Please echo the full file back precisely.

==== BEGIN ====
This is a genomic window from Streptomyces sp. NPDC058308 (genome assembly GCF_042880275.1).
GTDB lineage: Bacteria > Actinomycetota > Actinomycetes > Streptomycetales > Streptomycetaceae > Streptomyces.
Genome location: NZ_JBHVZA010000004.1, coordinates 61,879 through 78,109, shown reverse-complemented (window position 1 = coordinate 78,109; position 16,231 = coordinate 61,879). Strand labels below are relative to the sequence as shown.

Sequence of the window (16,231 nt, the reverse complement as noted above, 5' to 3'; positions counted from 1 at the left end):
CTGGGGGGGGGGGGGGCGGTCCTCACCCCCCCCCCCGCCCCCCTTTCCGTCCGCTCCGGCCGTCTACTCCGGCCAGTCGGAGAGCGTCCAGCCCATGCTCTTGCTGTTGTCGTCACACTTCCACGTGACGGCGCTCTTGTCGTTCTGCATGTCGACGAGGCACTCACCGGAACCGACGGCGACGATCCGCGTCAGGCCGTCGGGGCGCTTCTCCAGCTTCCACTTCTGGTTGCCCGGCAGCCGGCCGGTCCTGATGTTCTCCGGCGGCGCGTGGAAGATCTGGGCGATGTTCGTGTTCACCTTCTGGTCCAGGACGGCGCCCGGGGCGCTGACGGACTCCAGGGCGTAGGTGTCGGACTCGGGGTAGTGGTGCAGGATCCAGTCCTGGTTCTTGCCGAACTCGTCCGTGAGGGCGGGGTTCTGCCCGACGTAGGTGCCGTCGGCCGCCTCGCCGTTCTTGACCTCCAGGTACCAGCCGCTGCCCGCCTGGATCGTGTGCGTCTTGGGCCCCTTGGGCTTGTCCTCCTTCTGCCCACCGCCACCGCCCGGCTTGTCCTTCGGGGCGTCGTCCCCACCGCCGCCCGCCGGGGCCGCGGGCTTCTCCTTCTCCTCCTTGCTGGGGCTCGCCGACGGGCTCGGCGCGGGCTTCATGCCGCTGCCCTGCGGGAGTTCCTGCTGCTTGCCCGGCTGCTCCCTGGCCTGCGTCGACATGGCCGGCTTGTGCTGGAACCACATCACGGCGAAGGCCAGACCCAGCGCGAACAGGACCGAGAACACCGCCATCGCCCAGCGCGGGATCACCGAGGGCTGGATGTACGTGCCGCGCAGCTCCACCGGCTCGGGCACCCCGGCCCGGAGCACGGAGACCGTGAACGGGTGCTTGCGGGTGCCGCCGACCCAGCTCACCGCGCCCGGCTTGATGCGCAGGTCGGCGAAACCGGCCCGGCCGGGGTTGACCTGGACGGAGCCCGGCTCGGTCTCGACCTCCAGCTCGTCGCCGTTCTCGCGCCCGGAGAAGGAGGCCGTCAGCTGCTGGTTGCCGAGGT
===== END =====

This is a genomic window from Streptomyces sp. NPDC058308 (genome assembly GCF_042880275.1).
GTDB lineage: Bacteria > Actinomycetota > Actinomycetes > Streptomycetales > Streptomycetaceae > Streptomyces.
Genome location: NZ_JBHVZA010000004.1, coordinates 61,879 through 78,109, shown reverse-complemented (window position 1 = coordinate 78,109; position 16,231 = coordinate 61,879). Strand labels below are relative to the sequence as shown.

Sequence of the window (16,231 nt, the reverse complement as noted above, 5' to 3'; positions counted from 1 at the left end):
CTGGGGGGGGGGGGGGCGGTCCTCACCCCCCCCCCCGCCCCCCTTTCCGTCCGCTCCGGCCGTCTACTCCGGCCAGTCGGAGAGCGTCCAGCCCATGCTCTTGCTGTTGTCGTCACACTTCCACGTGACGGCGCTCTTGTCGTTCTGCATGTCGACGAGGCACTCACCGGAACCGACGGCGACGATCCGCGTCAGGCCGTCGGGGCGCTTCTCCAGCTTCCACTTCTGGTTGCCCGGCAGCCGGCCGGTCCTGATGTTCTCCGGCGGCGCGTGGAAGATCTGGGCGATGTTCGTGTTCACCTTCTGGTCCAGGACGGCGCCCGGGGCGCTGACGGACTCCAGGGCGTAGGTGTCGGACTCGGGGTAGTGGTGCAGGATCCAGTCCTGGTTCTTGCCGAACTCGTCCGTGAGGGCGGGGTTCTGCCCGACGTAGGTGCCGTCGGCCGCCTCGCCGTTCTTGACCTCCAGGTACCAGCCGCTGCCCGCCTGGATCGTGTGCGTCTTGGGCCCCTTGGGCTTGTCCTCCTTCTGCCCACCGCCACCGCCCGGCTTGTCCTTCGGGGCGTCGTCCCCACCGCCGCCCGCCGGGGCCGCGGGCTTCTCCTTCTCCTCCTTGCTGGGGCTCGCCGACGGGCTCGGCGCGGGCTTCATGCCGCTGCCCTGCGGGAGTTCCTGCTGCTTGCCCGGCTGCTCCCTGGCCTGCGTCGACATGGCCGGCTTGTGCTGGAACCACATCACGGCGAAGGCCAGACCCAGCGCGAACAGGACCGAGAACACCGCCATCGCCCAGCGCGGGATCACCGAGGGCTGGATGTACGTGCCGCGCAGCTCCACCGGCTCGGGCACCCCGGCCCGGAGCACGGAGACCGTGAACGGGTGCTTGCGGGTGCCGCCGACCCAGCTCACCGCGCCCGGCTTGATGCGCAGGTCGGCGAAACCGGCCCGGCCGGGGTTGACCTGGACGGAGCCCGGCTCGGTCTCGACCTCCAGCTCGTCGCCGTTCTCGCGCCCGGAGAAGGAGGCCGTCAGCTGCTGGTTGCCGAGGT